MG: Collaborations are a completely different approach than solo projects. At first, it’s always a little “overcoming” to hand things over. But then it’s incredibly exciting and thrilling to see how your own ideas are put into dialogue and something emerges that you wouldn’t have thought of at all. It’s the same the other way around. You get fresh, new and different inspirations as soon as an idea comes from your collaboration partner. It’s completely different from remixing, for example. The idea and the pressure of having to work in a more “recognizable” way and having to use things is gone. You can approach the matter completely freely. In the past, collaborations were a bit more difficult and awkward, because the exchange couldn’t take place immediately if you weren’t sitting together in the studio. But since the communication possibilities have developed a lot (especially in the last three years), it has become a lot easier and more “normal” to have a more intimate exchange and communication even over long distances. Of course, it has been possible to communicate with each other with Skype, Zoom etc. for a long time, but we (or rather i) didn’t really use and exploit that. The last few years have shown me even more that it doesn’t matter where you are. It’s always possible to communicate and interact with the world. Somehow, for me, everything is no longer as “anonymous” as it is with emails or phone calls. Visual communication is an insane enrichment for me and also for certain collaborations.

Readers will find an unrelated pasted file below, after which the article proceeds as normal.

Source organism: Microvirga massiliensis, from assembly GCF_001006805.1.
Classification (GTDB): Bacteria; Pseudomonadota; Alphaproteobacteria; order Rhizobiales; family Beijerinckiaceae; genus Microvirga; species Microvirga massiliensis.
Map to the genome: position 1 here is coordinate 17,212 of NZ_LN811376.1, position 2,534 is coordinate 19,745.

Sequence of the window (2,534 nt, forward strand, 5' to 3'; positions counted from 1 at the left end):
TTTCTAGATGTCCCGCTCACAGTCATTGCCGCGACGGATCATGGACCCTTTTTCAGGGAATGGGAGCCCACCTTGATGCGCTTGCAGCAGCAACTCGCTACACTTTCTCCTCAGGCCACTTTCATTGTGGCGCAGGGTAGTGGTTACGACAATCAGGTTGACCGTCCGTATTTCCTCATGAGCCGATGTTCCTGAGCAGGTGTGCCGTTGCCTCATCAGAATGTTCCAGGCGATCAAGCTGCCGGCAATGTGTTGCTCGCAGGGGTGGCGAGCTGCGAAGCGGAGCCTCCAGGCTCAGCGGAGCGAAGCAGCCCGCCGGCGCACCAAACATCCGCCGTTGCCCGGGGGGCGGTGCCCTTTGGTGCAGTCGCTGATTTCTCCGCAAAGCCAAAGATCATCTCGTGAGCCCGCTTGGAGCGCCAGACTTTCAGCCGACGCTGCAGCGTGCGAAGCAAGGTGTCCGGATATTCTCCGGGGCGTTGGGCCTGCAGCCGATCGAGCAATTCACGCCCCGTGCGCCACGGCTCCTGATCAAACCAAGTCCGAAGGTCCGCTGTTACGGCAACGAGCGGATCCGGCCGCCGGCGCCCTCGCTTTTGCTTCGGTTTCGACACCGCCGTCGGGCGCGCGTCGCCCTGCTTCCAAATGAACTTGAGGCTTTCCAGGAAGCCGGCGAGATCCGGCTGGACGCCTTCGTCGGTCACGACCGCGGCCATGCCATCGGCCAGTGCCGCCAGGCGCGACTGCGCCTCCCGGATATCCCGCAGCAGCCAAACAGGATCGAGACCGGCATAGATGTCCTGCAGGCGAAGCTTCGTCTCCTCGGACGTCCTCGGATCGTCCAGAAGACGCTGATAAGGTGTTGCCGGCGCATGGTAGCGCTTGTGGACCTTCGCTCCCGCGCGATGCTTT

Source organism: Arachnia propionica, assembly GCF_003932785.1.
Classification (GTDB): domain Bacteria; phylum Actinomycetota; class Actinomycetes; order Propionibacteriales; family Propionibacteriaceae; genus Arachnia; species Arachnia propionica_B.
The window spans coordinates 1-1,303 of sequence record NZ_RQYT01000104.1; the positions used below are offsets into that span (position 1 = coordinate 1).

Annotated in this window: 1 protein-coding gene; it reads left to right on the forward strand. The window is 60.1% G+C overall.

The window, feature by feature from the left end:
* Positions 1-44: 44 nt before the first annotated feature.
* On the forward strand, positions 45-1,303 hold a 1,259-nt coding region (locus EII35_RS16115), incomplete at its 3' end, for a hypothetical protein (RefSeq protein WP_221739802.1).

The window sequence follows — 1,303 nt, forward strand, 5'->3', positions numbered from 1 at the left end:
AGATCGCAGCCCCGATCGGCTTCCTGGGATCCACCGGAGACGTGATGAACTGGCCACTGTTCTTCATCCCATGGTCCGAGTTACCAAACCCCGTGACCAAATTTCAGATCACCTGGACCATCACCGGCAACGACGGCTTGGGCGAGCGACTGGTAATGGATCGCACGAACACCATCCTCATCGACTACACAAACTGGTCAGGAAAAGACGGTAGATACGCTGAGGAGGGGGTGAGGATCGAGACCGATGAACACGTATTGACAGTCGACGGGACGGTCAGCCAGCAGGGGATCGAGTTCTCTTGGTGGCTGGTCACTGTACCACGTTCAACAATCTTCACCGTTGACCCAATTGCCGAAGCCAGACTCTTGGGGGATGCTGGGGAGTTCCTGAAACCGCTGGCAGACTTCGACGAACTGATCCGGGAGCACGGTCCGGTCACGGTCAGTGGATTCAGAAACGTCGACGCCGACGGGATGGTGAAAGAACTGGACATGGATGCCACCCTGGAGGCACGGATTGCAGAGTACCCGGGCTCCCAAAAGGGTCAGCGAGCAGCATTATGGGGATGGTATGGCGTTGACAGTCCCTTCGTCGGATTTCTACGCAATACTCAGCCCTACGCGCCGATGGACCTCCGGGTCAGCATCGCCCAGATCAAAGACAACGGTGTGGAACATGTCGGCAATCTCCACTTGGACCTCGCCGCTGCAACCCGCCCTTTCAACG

JS: Apart from your musical activities you are professionally engaged in communication design, you have your own company… Are there any similarities between your two art forms?